Pink Mountain Provincial Park

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Pink Mountain Provincial Park
Map showing the location of Pink Mountain Provincial Park
Map showing the location of Pink Mountain Provincial Park
Location of Pink Mountain Provincial Park in British Columbia
LocationBritish Columbia, Canada
Nearest cityPink Mountain, Fort St. John
Coordinates57°2′40″N 122°52′24″W / 57.04444°N 122.87333°W / 57.04444; -122.87333Coordinates: 57°2′40″N 122°52′24″W / 57.04444°N 122.87333°W / 57.04444; -122.87333
Area98 ha (240 acres)
Governing bodyBC Parks

Pink Mountain Provincial Park is a provincial park in British Columbia, Canada.


The park was traditionally used by the Sekani and Dunneza (Beaver) first nations. During the late 18th century European fur trappers, traders, and explorers moved into and through the area. Fur trading posts were established in the surrounding area at Fort St. John, Hudson's Hope and Fort Nelson. With the development of the Alaska Highway in 1943, improved access encouraged the development of forestry and gas exploration. Road development further facilitated use by the public who sought out the unique opportunity to view the diverse wildlife species found in the area. In 1997 the Fort St. John Land and Resource Management Plan recommended the area for protection. It was subsequently designated as a provincial park in 1999. The primary role of Pink Mountain Provincial Park is to protect a significant palaeontological site containing examples of large fauna from the Mesozoic Era.


Pink Mountain Provincial Park is located in the Muskwa Foothills eco-section. This area represents a part of the eastern foothills of the Rocky Mountains. The subalpine zone, located at 1100 to 1550 m elevation consists primarily of black and white spruce, lodgepole pine, willow and birch. Above 1550 m, the area consists of alpine tundra vegetation. The vegetation consists of shrubs, herbs, mosses and lichens which all contribute to support the significant diversity of wildlife species.[1]


Pink Mountain protects important habitat for numerous large herbivores such as caribou, elk and moose. Plains bison, a relative newcomer to the area, was introduced in 1968 and has since thrived. The area is also internationally recognized for its arctic butterflies, which are at their southern most limit of distribution. Butterflies are attracted to Pink Mountain by the unmatched concentration of tundra plants. The diversity of plants is unique. Peaks of similar elevation in the area do not display anything like the variety of arctic/alpine plants that occurs on Pink Mountain. Significant species found within the park and surrounding area include grizzly and black bear, lynx, fisher, and wolverine.


The Pink Mountain caribou herd, also referred to as the Sikanni Chief, Cypress River, Prophet River, Cameron-Chowade, and Beatton-Blueberry caribou herd,[2] are part of the Northern Mountain Population within the Northern Mountains National Ecological Area (NMNEA). Pink Mountain caribou are classified as montane and northern caribou ecotypes of the North American subspecies Rangifer tarandus (woodland caribou). Northern caribou herds, in general and the Pink Caribou Herd in particular, were listed as vulnerable by the Committee on the Status of Endangered Wildlife in Canada (COSEWIC).[3][4] blue-listed (special concern status) provincially by the British Columbia Conservation Data Centre.[4] In 1996 there were 1,300 animals.[2] By 2002 the numbers had declined to 850 animals and was declining (IWMS 2004).[5]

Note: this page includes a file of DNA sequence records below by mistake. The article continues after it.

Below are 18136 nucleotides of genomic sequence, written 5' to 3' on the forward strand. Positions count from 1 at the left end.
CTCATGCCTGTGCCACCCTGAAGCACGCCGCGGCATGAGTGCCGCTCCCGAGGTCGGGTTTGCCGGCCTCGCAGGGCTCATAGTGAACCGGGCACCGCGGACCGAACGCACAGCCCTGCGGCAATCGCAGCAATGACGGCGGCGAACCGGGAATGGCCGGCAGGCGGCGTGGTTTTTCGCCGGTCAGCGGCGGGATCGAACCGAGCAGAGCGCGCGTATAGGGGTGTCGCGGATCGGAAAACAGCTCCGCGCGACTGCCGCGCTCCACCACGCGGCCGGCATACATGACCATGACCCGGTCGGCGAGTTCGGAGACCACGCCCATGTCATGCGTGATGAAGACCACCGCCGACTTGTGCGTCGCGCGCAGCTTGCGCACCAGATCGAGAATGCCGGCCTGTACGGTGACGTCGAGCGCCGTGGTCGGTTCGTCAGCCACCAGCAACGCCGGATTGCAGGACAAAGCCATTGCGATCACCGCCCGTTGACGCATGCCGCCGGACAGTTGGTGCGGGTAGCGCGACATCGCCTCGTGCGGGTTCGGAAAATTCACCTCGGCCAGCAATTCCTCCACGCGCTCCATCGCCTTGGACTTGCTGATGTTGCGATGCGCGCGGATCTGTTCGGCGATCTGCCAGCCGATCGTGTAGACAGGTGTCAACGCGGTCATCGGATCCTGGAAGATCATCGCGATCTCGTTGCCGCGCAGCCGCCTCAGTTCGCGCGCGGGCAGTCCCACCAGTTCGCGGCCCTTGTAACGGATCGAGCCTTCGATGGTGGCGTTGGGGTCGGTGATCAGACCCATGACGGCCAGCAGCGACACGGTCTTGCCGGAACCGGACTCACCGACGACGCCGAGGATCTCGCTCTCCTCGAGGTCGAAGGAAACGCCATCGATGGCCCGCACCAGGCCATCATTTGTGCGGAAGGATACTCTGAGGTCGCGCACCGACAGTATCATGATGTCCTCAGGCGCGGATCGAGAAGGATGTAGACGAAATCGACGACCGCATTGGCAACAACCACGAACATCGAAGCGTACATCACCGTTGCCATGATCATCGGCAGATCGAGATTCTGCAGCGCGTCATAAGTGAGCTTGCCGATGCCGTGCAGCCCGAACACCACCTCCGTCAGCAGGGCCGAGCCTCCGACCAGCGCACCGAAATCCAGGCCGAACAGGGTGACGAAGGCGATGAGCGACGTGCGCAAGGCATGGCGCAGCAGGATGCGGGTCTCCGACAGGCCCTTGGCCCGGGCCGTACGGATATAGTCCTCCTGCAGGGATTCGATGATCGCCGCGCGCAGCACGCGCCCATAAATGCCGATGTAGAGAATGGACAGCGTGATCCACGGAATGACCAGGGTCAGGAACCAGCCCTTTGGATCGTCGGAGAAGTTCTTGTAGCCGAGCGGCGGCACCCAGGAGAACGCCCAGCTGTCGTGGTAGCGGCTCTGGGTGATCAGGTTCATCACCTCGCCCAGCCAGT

Pink Mountain Provincial Park is located approximately 180 km northwest of Fort St. John. It is reached by turning west off the Alaska Highway at mile 147, onto Road #192. This road proceeds in a south-westerly direction for 16 km. At this point there is a fork in the road, access to Pink Mountain is by the northerly fork which travels up Pink Mountain via a number of switchbacks. The road to the summit of Pink Mountain is not maintained in winter and is accessible by vehicle only from late spring to fall.


98 hectares (240 acres) in size.

See also[edit]


  1. ^
  2. ^ a b Heard, D. C.; Vagt, K. L. (1998), "Caribou in British Columbia: a 1996 status report", Rangifer, Special
  3. ^ Thomas, D. C.; Gray, D.R. (2002), Update COSEWIC status report on the woodland caribou Rangifer tarandus caribou in Canada, in COSEWIC assessment and update status report on the woodland caribou Rangifer tarandus caribou in Canada, Ottawa: Committee on the Status of Endangered Wildlife in Canada, p. 98
  4. ^ a b Anderson, Morgan (6 June 2012), "Besa-Prophet Northern Caribou and Stone's Sheep Ungulate Winter Range (U-9-005) and Wildlife Habitat Area (9-150 to 9-160) Proposal" (PDF), BC Ministry of Forests, Lands and Natural Resource Operations (10), pp. 117–123, retrieved 20 October 2014
  5. ^ Cichowski, D.; Kinley, T.; Churchill, B. (2004), Caribou in Accounts and Measures for Managing Identified Wildlife, Identified Wildlife Management Strategy (IWMS), Victoria, BC: Ministry of Environment

External links[edit]